The Rev. Jimmy Gallant has been vicar of St. Andrew’s Mission Church for five years, and he has welcomed the chance to forge stronger bonds with the mostly white congregation up the street, an opportunity Porwoll's research has enhanced, he said.
“This church,” he said, referring to Old St. Andrew’s, “has embraced me.”
Gallant and his counterpart at the parish church, the Rev. Marshall Huey, often bring their congregations together for Wednesday services, especially during the Lenten season. Worshippers black and white gather for supper, for teachings, for fellowship. And they convene each year for a sunrise Easter service on the grounds of Magnolia Plantation, an event that draws hundreds from the area.
Huey said the two churches now are planning to celebrate St. Andrew’s Day together at the end of November, marking the moment in 1706 when the 10 early South Carolina parishes were established.
Another idea is to start a joint Watchnight service, perhaps at Magnolia Plantation (which once was part of the Drayton family holdings). Watchnight is an African-American ritual that marks the turn of the New Year.
The congregation of Old St. Andrew’s increasingly is learning about the cultural traditions of their black brothers and sisters. When Huey was married on Dec. 29 last year, he and his wife Barbara “jumped the broom.”
This practice was common among slaves, who were forbidden lawful civil marriages. Jumping the broom at the end of a makeshift wedding ceremony helped formalize the union within the community.
The Hueys’ broom was hand-decorated by a member of St. Andrew’s Mission Church.
“It’s important to me that (Barbara) knows and embraces not only my ministry but all that it encompasses,” he said.
At Gallant’s church, the congregation now includes a number of white worshippers from the adjacent Charleston Rehab Center, which helps people with alcohol and drug addictions.
“We want to send the signal that this corridor is God’s corridor,” he said.
Except during the few years of the war, the churches of the diocese were a part of The Episcopal Church, but in 2012 many congregations in the area cut ties with The Episcopal Church because of theological and organizational differences.
A protracted legal battle ensued involving acrimonious disputes over church property. Earlier this month, the U.S. Supreme Court declined to consider a petition from the disaffiliated Diocese of South Carolina, to which Old St. Andrew’s and St. Andrew’s Mission Church belong, thereby putting an end to the legal process. Many congregations that left The Episcopal Church now must return the property, according to a S.C. Supreme Court ruling, and this is causing concern among parishioners disinclined to give up their sanctuaries.
It remains uncertain just how the situation will resolve — what properties will be returned, when and how. But the strengthened bond between Old St. Andrew’s and St. Andrew’s Mission surely will make things a little easier, according to Francis Seabrook.
He has been a member of St. Andrew’s Mission Church for 48 years. The congregation always has emphasized the “mission” in its name, reaching out to widows, orphans and people in distress, Seabrook said. In the aftermath of Hurricane Hugo in 1989, the church was the only building in the area with power and its members coordinated a water and food distribution drive.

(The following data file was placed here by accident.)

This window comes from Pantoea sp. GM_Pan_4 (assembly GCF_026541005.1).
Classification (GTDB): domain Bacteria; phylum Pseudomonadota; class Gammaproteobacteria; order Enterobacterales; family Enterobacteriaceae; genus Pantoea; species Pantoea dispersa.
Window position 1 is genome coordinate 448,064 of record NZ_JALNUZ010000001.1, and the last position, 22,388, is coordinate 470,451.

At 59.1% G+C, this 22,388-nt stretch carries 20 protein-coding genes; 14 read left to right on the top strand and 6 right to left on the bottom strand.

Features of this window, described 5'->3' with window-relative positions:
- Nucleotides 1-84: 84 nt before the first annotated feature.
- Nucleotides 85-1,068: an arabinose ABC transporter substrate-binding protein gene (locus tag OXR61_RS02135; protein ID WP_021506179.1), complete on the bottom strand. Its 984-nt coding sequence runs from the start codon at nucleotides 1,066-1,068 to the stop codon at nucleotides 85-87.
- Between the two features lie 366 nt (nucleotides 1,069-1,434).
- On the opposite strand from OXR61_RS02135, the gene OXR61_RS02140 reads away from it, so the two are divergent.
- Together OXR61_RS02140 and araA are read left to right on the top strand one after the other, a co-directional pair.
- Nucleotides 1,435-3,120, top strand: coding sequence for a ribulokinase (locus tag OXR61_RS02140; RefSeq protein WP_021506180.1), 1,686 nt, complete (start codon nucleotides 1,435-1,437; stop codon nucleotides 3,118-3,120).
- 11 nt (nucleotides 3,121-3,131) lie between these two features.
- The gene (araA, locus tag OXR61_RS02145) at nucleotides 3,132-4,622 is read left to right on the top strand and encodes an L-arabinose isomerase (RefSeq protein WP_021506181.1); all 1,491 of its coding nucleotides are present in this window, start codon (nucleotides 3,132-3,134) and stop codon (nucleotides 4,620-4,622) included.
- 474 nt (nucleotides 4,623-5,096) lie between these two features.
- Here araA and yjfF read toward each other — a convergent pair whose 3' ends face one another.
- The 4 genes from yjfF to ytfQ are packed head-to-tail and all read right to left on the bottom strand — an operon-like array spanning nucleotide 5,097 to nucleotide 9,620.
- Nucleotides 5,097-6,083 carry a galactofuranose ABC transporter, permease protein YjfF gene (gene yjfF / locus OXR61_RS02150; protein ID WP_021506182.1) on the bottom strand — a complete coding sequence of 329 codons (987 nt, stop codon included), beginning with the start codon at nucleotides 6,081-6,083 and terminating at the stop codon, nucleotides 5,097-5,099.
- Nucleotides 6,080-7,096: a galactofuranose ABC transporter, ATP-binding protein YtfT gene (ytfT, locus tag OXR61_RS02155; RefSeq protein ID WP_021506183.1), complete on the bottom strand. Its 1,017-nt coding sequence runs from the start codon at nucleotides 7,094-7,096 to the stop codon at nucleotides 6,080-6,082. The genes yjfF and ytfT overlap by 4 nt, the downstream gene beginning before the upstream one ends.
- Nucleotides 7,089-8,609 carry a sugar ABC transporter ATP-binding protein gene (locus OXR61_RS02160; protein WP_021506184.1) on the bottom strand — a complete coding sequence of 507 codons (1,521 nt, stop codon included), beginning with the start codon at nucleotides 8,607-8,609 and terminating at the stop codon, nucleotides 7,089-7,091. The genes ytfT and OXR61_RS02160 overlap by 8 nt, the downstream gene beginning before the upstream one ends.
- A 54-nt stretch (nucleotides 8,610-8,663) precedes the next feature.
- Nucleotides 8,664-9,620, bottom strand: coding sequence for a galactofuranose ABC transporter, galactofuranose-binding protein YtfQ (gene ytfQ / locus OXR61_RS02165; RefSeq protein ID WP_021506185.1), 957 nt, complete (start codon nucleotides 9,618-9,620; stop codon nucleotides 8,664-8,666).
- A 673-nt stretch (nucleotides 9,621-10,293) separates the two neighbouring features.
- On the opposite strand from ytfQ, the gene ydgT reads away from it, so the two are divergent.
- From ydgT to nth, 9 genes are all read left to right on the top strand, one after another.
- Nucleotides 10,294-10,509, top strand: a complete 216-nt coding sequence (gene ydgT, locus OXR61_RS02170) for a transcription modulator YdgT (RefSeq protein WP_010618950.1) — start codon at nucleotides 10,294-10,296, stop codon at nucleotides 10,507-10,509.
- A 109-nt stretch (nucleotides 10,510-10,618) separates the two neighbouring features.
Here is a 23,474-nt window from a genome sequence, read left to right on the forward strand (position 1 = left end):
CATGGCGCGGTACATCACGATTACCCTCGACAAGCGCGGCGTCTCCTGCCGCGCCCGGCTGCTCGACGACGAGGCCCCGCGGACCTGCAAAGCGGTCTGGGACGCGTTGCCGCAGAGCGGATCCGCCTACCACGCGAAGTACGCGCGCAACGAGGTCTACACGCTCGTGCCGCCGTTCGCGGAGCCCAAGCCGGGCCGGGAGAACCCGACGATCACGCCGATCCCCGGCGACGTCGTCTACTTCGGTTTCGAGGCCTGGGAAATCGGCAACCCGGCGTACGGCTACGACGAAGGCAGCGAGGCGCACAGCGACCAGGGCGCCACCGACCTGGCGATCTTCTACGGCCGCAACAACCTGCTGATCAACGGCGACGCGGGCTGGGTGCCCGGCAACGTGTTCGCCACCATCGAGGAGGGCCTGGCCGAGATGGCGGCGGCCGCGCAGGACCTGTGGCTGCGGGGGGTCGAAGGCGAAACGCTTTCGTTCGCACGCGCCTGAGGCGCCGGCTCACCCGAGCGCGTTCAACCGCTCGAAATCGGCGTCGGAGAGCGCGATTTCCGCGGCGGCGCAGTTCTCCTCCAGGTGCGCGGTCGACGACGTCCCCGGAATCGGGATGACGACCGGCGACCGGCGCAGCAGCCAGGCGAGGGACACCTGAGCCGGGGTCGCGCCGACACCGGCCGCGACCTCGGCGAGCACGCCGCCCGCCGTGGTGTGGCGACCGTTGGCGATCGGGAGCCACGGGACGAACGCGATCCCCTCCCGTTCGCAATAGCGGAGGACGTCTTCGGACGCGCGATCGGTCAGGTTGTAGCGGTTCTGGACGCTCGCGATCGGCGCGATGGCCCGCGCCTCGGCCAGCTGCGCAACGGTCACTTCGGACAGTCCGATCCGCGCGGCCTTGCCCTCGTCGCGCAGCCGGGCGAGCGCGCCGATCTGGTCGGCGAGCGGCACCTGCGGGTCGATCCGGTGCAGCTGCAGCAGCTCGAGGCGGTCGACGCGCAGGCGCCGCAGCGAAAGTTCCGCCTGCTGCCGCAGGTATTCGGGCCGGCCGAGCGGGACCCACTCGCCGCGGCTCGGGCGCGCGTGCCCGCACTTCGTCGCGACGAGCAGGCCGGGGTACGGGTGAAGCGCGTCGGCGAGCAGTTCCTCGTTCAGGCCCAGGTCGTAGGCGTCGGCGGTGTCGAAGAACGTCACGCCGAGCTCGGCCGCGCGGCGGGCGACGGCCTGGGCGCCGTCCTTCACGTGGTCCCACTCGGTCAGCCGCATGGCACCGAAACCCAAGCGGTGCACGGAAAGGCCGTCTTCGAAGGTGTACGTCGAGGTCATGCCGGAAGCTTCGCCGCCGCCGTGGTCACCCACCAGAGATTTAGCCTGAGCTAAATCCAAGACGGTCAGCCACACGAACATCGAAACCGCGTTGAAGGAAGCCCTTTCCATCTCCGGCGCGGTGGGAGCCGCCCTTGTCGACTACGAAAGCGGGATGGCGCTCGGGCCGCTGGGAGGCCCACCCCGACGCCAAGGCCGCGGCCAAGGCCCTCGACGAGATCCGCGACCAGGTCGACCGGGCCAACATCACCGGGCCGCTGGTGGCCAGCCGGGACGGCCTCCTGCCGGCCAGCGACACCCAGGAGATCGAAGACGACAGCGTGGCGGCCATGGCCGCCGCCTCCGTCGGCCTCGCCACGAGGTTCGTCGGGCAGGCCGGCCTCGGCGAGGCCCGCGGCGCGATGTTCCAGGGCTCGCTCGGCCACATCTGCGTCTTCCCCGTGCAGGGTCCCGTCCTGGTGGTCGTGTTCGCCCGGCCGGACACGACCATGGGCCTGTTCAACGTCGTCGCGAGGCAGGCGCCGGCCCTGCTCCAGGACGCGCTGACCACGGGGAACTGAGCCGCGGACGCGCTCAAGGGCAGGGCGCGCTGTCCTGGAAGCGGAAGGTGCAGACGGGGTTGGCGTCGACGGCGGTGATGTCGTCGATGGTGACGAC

Several extended families comprise the bulk of its modest membership, so fellowship with Old St. Andrew’s has presented new opportunities to share blessings, Seabrook said.
“Hopefully we’ll get to a point where there won’t be a difference between Old St. Andrew’s and the mission church,” especially in light of the property dispute, he said.
Interaction leads to deeper relationships which, in turn, can sometimes lead to difficult conversations about race and the troubled history of the parish, Seabrook said.
“I think we’re moving in that direction now,” he said. “The basic, fundamental principal of Christianity is openness and forgiveness. If we can’t get to the point of doing that we’re playing church and actually not living out the Gospel.”
Roxanne Erskine, a member of Old St. Andrew’s for the past 3½ years, echoed Seabrook’s sentiments, saying many would welcome that kind of dialogue.
“If we do come together as congregations, we’re going to have to talk about those kinds of things,” Erskine said. “We can’t become unified if we ignore the elephant in the room.” Porwoll’s book, she said, is “a start with coming to grips with this.”
And the two priests are good shepherds, strengthened by their collaboration, she said.
“Marshall and Jimmy are such dynamic leaders, and have such an authentic regard for one another as people and fellow priests, they are a tremendous example to the congregation,” Erskine said.
Porwoll said he has created digital images of the fragile register to ensure its survival and enable others to access its contents. He hopes his book can help fuel more and more fellowship and dialogue.
“Hopefully, one of the things this book does is throw it all out there, the good, the bad, the ugly,” he said.
That can create opportunity. And it can send a message to the community at large that “we are one church,” Porwoll said.
“What makes this relationship so extraordinary is we’ve gotten to the point where we don’t see it as extraordinary.”